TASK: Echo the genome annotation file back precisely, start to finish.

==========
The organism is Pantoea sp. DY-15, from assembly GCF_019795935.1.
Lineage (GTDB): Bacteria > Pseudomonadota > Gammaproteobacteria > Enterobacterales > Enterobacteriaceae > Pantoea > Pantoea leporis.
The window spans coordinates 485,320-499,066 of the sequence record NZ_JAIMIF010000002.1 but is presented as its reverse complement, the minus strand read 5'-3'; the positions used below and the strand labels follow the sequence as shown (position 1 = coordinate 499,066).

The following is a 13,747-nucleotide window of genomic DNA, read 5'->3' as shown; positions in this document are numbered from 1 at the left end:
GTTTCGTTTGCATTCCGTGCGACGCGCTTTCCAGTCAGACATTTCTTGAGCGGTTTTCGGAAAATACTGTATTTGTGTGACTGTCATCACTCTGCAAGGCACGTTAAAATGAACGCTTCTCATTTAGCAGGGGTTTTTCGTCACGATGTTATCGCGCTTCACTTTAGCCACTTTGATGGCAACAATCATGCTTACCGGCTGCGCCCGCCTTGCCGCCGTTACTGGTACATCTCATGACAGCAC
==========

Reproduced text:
The organism is Pantoea sp. DY-15, from assembly GCF_019795935.1.
Lineage (GTDB): Bacteria > Pseudomonadota > Gammaproteobacteria > Enterobacterales > Enterobacteriaceae > Pantoea > Pantoea leporis.
The window spans coordinates 485,320-499,066 of the sequence record NZ_JAIMIF010000002.1 but is presented as its reverse complement, the minus strand read 5'-3'; the positions used below and the strand labels follow the sequence as shown (position 1 = coordinate 499,066).

The following is a 13,747-nucleotide window of genomic DNA, read 5'->3' as shown; positions in this document are numbered from 1 at the left end:
GTTTCGTTTGCATTCCGTGCGACGCGCTTTCCAGTCAGACATTTCTTGAGCGGTTTTCGGAAAATACTGTATTTGTGTGACTGTCATCACTCTGCAAGGCACGTTAAAATGAACGCTTCTCATTTAGCAGGGGTTTTTCGTCACGATGTTATCGCGCTTCACTTTAGCCACTTTGATGGCAACAATCATGCTTACCGGCTGCGCCCGCCTTGCCGCCGTTACTGGTACATCTCATGACAGCAC